TooCircular, it drove me nuts to. However, since I was practicing and practicing, I soon found out that I really shouldn't sweat it and let the washer fix it. In every case, regardless of the type of yarn used, it's fixed itself. Washing things, even if it's by hand in a very delicate detergent seems to solve a lot of problems we notice when we're done with a project and begin looking at it with a clearer eye.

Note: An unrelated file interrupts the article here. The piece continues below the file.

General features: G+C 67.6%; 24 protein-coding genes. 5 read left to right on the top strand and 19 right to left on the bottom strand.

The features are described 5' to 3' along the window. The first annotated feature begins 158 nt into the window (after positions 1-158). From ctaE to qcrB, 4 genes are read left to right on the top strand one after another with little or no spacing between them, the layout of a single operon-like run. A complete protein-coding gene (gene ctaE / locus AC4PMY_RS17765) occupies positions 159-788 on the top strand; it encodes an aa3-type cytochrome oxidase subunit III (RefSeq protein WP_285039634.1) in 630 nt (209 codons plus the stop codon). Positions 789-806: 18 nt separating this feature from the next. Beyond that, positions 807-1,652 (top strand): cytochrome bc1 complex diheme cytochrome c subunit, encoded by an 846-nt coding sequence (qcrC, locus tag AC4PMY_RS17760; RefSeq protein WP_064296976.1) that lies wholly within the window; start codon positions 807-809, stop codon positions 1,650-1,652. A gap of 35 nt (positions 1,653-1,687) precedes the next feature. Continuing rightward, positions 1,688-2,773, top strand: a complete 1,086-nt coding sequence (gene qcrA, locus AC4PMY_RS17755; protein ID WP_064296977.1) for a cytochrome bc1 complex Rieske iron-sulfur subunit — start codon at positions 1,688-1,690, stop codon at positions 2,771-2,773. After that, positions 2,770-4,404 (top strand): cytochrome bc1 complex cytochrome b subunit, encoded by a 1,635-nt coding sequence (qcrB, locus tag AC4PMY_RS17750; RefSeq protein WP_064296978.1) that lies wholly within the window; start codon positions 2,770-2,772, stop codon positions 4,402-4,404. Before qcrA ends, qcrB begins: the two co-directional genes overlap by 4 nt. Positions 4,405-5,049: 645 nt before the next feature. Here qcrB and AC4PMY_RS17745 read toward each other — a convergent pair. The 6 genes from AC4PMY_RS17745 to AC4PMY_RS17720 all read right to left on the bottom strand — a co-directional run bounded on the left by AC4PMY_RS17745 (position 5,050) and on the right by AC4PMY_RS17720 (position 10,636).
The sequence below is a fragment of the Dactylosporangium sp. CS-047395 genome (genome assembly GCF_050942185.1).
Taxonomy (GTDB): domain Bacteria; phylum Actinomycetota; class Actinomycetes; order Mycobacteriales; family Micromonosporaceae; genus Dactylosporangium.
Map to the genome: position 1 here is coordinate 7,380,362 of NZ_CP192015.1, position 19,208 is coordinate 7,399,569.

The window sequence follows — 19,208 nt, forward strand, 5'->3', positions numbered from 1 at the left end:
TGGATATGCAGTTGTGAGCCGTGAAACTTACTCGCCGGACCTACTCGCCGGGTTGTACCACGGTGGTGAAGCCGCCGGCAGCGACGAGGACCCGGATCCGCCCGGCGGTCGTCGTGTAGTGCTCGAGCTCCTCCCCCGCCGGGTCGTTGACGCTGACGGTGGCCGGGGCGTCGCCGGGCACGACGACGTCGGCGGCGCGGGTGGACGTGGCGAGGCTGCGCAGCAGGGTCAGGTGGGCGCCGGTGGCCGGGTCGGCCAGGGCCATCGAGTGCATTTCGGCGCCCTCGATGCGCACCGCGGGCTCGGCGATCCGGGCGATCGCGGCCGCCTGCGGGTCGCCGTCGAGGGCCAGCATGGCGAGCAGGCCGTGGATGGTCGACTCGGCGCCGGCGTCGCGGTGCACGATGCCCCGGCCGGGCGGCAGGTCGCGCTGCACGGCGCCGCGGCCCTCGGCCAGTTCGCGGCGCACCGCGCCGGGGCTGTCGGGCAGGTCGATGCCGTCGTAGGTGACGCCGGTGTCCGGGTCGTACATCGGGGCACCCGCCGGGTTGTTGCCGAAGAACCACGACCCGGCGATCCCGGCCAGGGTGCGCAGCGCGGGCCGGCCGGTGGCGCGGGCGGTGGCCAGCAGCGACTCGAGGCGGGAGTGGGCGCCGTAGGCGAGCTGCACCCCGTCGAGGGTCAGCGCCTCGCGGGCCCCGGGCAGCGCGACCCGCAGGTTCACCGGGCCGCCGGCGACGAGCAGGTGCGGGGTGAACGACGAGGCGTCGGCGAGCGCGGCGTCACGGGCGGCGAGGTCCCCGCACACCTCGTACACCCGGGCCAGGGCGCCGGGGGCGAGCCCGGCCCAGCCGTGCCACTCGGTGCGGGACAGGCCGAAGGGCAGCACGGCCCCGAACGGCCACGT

Recently, I posted here about some yarn I had bought and said it was like knitting in molasses. It also caused allergies on my hands and it broke my heart because it was my favorite yarn. The company not only replaced that ball of yarn, but they gave me 4 more for having gotten one ball of yarn that was washed poorly. After I finished the scarf and washed it in some Woolite in the washer, I literally could not tell which end had the bad yarn, and which end was the good yarn. I'm a firm believer, now, in washing before judging.